Safwan is also being paid by Walmart, at least indirectly, to help out it’s cash-strapped workers. Walmart is making the “reasonably substantial investment” in Even because C.O.O. Judith McKenna believes it’s “the right thing to do.” Judith says the company will keep “investing in its associates.”

$10.20 an hour Walmart associate Matt Fixel has some input for entrepreneurial justice warriors Jon and Safwan:

“That app sounds helpful,’’ Mr. Fixel said of the Even service, but added, “I
would prefer it if they gave me more hours.”

So, what do you say Jon and Safwan, maybe a campaign for better, more frequent pay for hard-working associates like Alexis and Matt? Of course, the needed changes might put your profits at risk, but you don’t actually care about those, do you? You care about justice.

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Drone police and instant replay justice

As yet another video of a police officer murdering a black man makes its way through the media, we are again hearing calls for officers to wear body cameras. It’s not certain that body cameras would make much difference in police behavior. Nonetheless, cameras on cops all across the country opens up a number of exciting possibilities.

Here are some ideas.

Police departments need revenue – sometimes they’ll stop and fine you just to pay the bills. That’s patently unfair, and not very entertaining. Why not affix a camera to every officer and live-stream the feed over the police department website? Charge a few bucks a month for access, and put the long running tv show Cops right out of business. Violence voyeurs everywhere will sign up for Gold Subscriptions that include exclusive access to the racist jokes making their way around the local police department.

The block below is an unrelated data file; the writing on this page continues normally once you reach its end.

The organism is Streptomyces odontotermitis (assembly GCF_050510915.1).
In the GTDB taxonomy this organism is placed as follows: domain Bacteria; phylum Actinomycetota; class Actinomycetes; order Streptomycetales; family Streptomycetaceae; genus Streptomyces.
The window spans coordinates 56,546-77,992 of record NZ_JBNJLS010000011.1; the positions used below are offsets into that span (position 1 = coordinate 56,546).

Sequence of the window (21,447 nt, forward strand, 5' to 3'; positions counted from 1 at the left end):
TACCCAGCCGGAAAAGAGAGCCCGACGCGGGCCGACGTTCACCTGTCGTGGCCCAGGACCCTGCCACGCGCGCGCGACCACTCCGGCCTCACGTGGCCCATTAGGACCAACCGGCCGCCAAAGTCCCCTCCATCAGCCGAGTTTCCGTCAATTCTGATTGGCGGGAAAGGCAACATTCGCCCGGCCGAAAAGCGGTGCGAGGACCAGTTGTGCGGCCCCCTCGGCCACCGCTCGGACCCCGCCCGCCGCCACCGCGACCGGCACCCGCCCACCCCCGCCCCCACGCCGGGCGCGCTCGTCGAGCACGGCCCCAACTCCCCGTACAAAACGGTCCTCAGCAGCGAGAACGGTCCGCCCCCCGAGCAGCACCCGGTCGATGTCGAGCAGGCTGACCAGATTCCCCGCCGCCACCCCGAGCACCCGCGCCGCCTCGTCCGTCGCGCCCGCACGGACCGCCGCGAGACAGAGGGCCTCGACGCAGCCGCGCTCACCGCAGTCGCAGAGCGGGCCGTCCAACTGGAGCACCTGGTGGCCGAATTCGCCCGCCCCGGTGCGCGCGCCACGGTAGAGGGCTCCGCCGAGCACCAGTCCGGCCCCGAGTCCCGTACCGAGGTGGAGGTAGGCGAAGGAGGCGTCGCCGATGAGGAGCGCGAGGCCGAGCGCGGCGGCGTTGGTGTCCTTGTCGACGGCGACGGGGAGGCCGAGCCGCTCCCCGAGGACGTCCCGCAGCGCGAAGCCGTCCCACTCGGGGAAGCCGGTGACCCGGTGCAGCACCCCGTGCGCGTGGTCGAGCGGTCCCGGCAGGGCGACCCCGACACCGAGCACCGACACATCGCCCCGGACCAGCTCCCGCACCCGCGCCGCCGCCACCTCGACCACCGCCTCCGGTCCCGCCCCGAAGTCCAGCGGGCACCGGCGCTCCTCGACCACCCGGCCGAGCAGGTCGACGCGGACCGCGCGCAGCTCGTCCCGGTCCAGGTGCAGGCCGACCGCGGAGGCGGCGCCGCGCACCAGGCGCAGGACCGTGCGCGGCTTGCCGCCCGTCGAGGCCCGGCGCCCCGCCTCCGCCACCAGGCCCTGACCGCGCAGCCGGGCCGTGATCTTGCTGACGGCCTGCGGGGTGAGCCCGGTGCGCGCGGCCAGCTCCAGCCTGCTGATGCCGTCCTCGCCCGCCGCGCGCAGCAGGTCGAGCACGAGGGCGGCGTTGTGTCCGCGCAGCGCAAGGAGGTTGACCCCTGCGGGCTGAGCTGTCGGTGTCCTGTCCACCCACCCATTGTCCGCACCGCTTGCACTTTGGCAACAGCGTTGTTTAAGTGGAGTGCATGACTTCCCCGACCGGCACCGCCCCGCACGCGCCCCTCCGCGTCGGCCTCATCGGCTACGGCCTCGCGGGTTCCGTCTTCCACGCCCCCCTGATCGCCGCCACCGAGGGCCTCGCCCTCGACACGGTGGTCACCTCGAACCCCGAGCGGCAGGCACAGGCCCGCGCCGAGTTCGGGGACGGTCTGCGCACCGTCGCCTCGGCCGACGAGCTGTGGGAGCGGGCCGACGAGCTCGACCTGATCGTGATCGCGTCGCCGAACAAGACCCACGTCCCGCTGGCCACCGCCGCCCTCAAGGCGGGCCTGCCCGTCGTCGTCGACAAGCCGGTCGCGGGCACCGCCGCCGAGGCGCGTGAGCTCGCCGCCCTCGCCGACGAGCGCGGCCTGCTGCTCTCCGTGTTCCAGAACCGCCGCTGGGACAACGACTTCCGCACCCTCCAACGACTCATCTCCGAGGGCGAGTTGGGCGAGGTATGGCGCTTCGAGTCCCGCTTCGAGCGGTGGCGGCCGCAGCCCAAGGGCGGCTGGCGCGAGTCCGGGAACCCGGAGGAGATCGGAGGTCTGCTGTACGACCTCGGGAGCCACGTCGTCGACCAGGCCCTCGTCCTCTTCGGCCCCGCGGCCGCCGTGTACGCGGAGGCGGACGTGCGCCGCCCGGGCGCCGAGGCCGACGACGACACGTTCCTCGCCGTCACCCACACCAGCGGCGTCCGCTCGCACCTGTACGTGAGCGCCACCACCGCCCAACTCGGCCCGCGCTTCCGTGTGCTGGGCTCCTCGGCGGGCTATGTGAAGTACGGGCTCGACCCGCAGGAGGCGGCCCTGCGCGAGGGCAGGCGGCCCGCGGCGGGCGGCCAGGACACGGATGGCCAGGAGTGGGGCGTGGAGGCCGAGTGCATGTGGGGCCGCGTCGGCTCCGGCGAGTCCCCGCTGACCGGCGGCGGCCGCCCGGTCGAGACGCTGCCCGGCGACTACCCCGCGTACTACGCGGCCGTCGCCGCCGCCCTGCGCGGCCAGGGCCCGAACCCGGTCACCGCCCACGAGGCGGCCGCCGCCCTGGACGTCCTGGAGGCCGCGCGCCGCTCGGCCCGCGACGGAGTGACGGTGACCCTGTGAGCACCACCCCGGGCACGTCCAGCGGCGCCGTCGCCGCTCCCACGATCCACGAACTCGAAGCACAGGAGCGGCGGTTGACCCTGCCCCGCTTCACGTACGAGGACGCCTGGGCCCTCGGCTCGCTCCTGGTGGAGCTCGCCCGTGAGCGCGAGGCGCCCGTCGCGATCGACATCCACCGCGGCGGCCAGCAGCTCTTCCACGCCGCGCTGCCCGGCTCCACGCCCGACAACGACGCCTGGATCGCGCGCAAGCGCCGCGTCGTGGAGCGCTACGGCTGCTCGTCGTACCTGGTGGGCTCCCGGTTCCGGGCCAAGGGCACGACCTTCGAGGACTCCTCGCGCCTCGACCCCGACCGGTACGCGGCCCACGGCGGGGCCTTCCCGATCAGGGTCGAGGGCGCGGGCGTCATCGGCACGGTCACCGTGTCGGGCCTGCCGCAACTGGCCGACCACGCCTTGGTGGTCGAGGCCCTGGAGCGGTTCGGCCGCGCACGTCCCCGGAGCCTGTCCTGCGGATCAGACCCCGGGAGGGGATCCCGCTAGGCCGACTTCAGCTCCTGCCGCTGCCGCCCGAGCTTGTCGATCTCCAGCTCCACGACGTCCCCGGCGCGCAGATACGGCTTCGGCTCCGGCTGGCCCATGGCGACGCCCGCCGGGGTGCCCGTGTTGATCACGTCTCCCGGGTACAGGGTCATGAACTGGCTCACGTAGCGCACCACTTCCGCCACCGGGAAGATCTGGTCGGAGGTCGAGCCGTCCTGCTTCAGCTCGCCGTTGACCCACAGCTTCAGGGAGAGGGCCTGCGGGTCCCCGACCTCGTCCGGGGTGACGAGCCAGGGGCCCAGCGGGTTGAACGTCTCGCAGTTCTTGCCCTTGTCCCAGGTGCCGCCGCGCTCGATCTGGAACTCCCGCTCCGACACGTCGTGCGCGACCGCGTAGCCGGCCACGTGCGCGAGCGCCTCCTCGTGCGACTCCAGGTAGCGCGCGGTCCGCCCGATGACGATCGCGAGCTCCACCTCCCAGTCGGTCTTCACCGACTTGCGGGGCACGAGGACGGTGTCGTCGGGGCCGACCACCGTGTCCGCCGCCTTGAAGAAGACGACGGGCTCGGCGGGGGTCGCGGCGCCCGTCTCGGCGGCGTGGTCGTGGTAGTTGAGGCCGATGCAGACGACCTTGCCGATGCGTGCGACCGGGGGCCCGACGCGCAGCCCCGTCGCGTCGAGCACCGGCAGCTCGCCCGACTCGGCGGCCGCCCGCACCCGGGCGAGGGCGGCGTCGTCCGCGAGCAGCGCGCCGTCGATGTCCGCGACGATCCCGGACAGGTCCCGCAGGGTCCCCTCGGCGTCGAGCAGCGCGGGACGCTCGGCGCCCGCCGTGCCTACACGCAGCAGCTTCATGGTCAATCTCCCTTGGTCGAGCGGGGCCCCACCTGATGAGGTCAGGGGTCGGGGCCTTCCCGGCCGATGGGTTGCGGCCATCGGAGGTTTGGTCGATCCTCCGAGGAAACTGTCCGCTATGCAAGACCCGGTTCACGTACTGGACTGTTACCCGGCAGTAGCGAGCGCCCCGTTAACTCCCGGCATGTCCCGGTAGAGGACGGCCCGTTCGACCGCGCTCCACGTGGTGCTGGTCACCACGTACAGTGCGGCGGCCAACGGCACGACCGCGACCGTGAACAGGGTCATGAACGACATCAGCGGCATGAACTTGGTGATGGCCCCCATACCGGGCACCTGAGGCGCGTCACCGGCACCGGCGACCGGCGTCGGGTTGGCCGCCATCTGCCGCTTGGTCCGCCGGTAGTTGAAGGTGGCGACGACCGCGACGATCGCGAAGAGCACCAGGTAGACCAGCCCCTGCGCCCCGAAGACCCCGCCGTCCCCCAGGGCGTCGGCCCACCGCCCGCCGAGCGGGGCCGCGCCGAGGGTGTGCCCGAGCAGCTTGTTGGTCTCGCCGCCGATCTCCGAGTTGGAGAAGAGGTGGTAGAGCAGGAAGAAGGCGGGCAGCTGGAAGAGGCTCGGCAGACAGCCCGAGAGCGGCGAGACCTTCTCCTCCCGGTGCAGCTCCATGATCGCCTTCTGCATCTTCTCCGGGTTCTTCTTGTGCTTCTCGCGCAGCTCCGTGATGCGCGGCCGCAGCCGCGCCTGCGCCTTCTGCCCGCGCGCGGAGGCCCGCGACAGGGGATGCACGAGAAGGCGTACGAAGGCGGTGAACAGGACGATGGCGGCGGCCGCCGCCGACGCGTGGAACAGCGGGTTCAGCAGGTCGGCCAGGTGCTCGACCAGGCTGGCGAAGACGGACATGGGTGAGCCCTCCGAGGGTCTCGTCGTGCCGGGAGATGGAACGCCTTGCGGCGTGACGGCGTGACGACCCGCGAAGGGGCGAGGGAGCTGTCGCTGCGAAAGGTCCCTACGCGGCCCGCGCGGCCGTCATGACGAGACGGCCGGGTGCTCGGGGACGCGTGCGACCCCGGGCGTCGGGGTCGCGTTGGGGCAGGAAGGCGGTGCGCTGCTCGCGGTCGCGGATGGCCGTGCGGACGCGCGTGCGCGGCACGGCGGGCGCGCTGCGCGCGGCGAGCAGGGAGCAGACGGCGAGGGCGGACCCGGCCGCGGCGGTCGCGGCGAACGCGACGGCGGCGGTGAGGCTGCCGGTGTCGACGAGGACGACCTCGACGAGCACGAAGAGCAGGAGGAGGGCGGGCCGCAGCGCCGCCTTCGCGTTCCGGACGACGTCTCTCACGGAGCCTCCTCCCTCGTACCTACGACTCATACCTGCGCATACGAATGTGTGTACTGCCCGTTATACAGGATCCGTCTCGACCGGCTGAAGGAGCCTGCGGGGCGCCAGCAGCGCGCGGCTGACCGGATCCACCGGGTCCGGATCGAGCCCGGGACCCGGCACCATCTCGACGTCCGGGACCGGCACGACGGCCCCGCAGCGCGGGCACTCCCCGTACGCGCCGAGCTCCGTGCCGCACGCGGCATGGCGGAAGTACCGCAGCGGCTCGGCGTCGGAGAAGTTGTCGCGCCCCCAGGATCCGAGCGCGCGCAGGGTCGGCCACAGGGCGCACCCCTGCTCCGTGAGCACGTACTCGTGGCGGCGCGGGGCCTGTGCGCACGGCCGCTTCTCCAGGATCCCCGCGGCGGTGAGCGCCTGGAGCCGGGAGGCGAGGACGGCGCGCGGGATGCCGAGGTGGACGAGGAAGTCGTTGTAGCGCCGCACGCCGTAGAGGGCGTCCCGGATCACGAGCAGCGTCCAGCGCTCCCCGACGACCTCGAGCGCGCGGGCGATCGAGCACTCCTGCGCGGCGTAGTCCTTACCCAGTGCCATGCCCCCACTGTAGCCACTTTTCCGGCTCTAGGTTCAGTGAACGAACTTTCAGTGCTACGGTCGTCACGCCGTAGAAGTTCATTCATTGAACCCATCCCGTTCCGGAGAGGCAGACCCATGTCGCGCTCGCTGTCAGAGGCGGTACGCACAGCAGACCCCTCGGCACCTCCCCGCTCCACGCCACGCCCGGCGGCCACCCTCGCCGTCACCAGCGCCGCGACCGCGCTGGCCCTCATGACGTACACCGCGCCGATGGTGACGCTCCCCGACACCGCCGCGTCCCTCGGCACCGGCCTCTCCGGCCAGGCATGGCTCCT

Americans love instant replay almost as much as reality TV. Who doesn’t like an X-Mo replay of a great diving catch, or viral video replays of police brutality? But, why not use the replay technology to make sure everybody gets a fair shot at justice? Pop a camera on every police officer in America, give every citizen 2 ‘challenges,’ and set up a Police Replay Operations Center in Times Square. Whenever a citizen feels unjustly treated by an officer of the law they can use one of their remaining challenges. The Police Operations Replay Operations Center will spring into action, carefully evaluating all available video angles to make sure the police officer made the right call. Broadcast the replays on a mega-sized video board in the town square so citizens can deliberate the case as well. Rationality will deliver indisputable justice. (To be fair, however, people of color should probably be allowed more challenges).

I can’t help but think that the Police Operations Video Operations Center could be put to better use than a clunky replay system that disrupts the flow of police work. Why not let the folks at the monitors play an active role in protecting and serving? In fact, police work can be dangerous for cops out on the streets, so why not use the technology to remove the cop from the beat where things can get out of hand quickly, while also giving them the eyes and force needed to control any situation? It works for the military, and police forces all around the country are using military grade resources. Yes, drone cops is clearly the way to go. Remote controlled, camera equipped, fully armed drone cops will ensure the safety of the police while delivering swift, reviewable, streamable, profitable justice.

Cheerful Robots and Solar Drones: Rationality without Reason

When we first moved to Syracuse in 2005, the roar of the F-16s stationed at Hancock Field Air National Guard Base as part of the 174th Attack Wing were a regular part of the background noise. I would watch them fly over and mostly marvel at the impressive sound and speed, sometimes reminiscing of childhood trips to the EAA fly-in in Oshkosh with my dad and brothers. It’s easy to forget that these are machines of war if you focus on the awe inspiring physical experience of sound or the incredible technological achievement of human flight.

Today, Hancock is home to the MQ-9 Reaper. Quieter and smaller, the technology of these remote controlled aircraft is significantly more impressive than that of the outdated F-16.